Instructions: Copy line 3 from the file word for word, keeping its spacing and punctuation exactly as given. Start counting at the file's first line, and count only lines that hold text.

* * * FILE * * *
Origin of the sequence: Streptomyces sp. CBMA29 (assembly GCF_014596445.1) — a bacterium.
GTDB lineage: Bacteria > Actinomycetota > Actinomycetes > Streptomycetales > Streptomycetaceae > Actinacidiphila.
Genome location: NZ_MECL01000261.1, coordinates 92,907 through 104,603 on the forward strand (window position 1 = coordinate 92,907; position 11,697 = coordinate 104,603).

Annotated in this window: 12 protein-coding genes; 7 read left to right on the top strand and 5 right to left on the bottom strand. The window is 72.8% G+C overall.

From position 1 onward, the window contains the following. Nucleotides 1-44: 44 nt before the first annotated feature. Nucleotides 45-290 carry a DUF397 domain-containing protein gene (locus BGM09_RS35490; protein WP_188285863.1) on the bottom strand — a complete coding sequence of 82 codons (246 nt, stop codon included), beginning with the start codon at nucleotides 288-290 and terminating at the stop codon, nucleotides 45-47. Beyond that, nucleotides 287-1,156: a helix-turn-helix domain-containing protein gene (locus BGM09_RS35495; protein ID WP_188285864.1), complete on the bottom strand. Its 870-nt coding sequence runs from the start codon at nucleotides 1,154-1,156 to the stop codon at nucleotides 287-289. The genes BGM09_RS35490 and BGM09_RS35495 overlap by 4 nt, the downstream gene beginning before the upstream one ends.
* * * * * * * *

Genome location: NZ_MECL01000261.1, coordinates 92,907 through 104,603 on the forward strand (window position 1 = coordinate 92,907; position 11,697 = coordinate 104,603).